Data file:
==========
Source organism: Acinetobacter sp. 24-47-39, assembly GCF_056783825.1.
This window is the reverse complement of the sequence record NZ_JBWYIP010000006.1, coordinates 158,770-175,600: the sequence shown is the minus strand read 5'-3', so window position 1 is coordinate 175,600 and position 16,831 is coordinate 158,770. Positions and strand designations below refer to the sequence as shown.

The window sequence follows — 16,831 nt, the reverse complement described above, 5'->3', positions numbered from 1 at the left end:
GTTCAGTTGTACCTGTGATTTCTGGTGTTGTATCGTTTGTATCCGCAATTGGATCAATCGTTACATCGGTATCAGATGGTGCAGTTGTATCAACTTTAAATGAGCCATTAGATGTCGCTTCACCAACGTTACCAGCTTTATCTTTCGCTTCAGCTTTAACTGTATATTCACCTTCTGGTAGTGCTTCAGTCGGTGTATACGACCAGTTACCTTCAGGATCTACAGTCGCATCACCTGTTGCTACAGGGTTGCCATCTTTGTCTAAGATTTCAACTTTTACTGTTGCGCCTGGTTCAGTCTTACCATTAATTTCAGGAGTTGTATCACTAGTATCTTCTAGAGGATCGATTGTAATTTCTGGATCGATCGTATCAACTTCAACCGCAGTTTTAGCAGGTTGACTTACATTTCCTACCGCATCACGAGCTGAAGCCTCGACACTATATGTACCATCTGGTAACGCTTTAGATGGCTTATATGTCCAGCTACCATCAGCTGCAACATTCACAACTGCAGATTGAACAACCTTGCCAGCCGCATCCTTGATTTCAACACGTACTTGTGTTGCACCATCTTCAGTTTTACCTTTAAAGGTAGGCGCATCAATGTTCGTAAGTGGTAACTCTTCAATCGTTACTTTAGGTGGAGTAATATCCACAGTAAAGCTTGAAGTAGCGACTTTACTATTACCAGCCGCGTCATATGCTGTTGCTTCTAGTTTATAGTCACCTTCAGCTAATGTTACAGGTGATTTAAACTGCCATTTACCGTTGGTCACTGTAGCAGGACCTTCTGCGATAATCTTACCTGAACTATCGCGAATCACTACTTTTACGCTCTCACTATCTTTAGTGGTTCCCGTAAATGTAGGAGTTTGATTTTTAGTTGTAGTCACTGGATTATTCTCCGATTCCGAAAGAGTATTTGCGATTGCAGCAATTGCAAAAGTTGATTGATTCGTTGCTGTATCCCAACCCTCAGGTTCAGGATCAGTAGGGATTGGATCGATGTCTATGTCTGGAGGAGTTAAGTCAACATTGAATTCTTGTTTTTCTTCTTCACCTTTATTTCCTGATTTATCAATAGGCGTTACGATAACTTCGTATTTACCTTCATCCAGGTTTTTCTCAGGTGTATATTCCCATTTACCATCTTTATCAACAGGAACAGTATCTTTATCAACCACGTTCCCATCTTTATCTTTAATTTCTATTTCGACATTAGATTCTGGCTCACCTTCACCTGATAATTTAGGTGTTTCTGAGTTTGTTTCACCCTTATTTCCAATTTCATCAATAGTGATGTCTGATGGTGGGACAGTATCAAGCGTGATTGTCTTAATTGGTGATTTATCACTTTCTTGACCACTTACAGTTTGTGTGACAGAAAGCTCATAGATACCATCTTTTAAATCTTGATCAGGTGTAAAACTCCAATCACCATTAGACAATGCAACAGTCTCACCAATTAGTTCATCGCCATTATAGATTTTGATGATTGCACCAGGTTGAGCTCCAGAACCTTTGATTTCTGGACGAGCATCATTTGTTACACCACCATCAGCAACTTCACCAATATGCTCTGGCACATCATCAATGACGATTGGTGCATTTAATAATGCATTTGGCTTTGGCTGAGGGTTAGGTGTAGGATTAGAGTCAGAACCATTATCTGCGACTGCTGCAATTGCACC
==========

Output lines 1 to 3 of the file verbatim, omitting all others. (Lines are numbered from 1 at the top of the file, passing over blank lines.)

Source organism: Acinetobacter sp. 24-47-39, assembly GCF_056783825.1.
This window is the reverse complement of the sequence record NZ_JBWYIP010000006.1, coordinates 158,770-175,600: the sequence shown is the minus strand read 5'-3', so window position 1 is coordinate 175,600 and position 16,831 is coordinate 158,770. Positions and strand designations below refer to the sequence as shown.

The window sequence follows — 16,831 nt, the reverse complement described above, 5'->3', positions numbered from 1 at the left end: